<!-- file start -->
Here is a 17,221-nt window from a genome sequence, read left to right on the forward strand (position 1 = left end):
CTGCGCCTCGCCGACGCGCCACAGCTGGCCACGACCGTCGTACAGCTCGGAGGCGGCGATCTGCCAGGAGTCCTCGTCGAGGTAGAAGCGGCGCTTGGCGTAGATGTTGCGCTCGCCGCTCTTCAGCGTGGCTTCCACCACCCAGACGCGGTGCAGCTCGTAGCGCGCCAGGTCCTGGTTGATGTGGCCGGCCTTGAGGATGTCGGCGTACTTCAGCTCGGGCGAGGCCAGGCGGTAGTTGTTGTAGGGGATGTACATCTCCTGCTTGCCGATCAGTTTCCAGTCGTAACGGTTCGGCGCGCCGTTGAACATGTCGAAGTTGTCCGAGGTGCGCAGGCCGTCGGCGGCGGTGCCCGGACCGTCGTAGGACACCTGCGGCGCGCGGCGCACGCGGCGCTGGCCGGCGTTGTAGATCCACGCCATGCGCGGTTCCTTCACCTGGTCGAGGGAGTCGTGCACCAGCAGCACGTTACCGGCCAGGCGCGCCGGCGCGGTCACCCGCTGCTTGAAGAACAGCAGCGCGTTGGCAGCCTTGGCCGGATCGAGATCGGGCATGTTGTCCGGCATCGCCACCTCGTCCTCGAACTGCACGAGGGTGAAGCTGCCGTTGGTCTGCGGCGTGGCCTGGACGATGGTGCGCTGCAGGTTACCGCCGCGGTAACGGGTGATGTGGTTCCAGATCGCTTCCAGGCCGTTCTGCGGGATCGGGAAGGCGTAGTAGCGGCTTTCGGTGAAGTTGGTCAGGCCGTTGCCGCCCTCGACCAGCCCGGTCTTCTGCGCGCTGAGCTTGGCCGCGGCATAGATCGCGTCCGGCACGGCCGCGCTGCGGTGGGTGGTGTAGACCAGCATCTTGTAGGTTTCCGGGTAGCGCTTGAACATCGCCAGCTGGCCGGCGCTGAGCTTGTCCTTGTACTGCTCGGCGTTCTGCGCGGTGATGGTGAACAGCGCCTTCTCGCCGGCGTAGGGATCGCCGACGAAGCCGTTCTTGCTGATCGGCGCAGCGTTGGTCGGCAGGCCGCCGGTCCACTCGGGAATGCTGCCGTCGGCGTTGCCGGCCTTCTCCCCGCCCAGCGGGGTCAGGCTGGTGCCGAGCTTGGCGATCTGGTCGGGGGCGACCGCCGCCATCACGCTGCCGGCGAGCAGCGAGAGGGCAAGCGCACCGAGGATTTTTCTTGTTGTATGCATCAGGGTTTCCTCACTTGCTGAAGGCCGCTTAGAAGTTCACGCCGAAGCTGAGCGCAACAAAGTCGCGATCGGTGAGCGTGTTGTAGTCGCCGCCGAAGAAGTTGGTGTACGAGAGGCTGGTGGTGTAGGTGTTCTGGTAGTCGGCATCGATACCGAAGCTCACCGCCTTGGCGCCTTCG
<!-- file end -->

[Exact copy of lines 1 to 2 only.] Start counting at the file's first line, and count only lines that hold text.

Here is a 17,221-nt window from a genome sequence, read left to right on the forward strand (position 1 = left end):
CTGCGCCTCGCCGACGCGCCACAGCTGGCCACGACCGTCGTACAGCTCGGAGGCGGCGATCTGCCAGGAGTCCTCGTCGAGGTAGAAGCGGCGCTTGGCGTAGATGTTGCGCTCGCCGCTCTTCAGCGTGGCTTCCACCACCCAGACGCGGTGCAGCTCGTAGCGCGCCAGGTCCTGGTTGATGTGGCCGGCCTTGAGGATGTCGGCGTACTTCAGCTCGGGCGAGGCCAGGCGGTAGTTGTTGTAGGGGATGTACATCTCCTGCTTGCCGATCAGTTTCCAGTCGTAACGGTTCGGCGCGCCGTTGAACATGTCGAAGTTGTCCGAGGTGCGCAGGCCGTCGGCGGCGGTGCCCGGACCGTCGTAGGACACCTGCGGCGCGCGGCGCACGCGGCGCTGGCCGGCGTTGTAGATCCACGCCATGCGCGGTTCCTTCACCTGGTCGAGGGAGTCGTGCACCAGCAGCACGTTACCGGCCAGGCGCGCCGGCGCGGTCACCCGCTGCTTGAAGAACAGCAGCGCGTTGGCAGCCTTGGCCGGATCGAGATCGGGCATGTTGTCCGGCATCGCCACCTCGTCCTCGAACTGCACGAGGGTGAAGCTGCCGTTGGTCTGCGGCGTGGCCTGGACGATGGTGCGCTGCAGGTTACCGCCGCGGTAACGGGTGATGTGGTTCCAGATCGCTTCCAGGCCGTTCTGCGGGATCGGGAAGGCGTAGTAGCGGCTTTCGGTGAAGTTGGTCAGGCCGTTGCCGCCCTCGACCAGCCCGGTCTTCTGCGCGCTGAGCTTGGCCGCGGCATAGATCGCGTCCGGCACGGCCGCGCTGCGGTGGGTGGTGTAGACCAGCATCTTGTAGGTTTCCGGGTAGCGCTTGAACATCGCCAGCTGGCCGGCGCTGAGCTTGTCCTTGTACTGCTCGGCGTTCTGCGCGGTGATGGTGAACAGCGCCTTCTCGCCGGCGTAGGGATCGCCGACGAAGCCGTTCTTGCTGATCGGCGCAGCGTTGGTCGGCAGGCCGCCGGTCCACTCGGGAATGCTGCCGTCGGCGTTGCCGGCCTTCTCCCCGCCCAGCGGGGTCAGGCTGGTGCCGAGCTTGGCGATCTGGTCGGGGGCGACCGCCGCCATCACGCTGCCGGCGAGCAGCGAGAGGGCAAGCGCACCGAGGATTTTTCTTGTTGTATGCATCAGGGTTTCCTCACTTGCTGAAGGCCGCTTAGAAGTTCACGCCGAAGCTGAGCGCAACAAAGTCGCGATCGGTGAGCGTGTTGTAGTCGCCGCCGAAGAAGTTGGTGTACGAGAGGCTGGTGGTGTAGGTGTTCTGGTAGTCGGCATCGATACCGAAGCTCACCGCCTTGGCGCCTTCG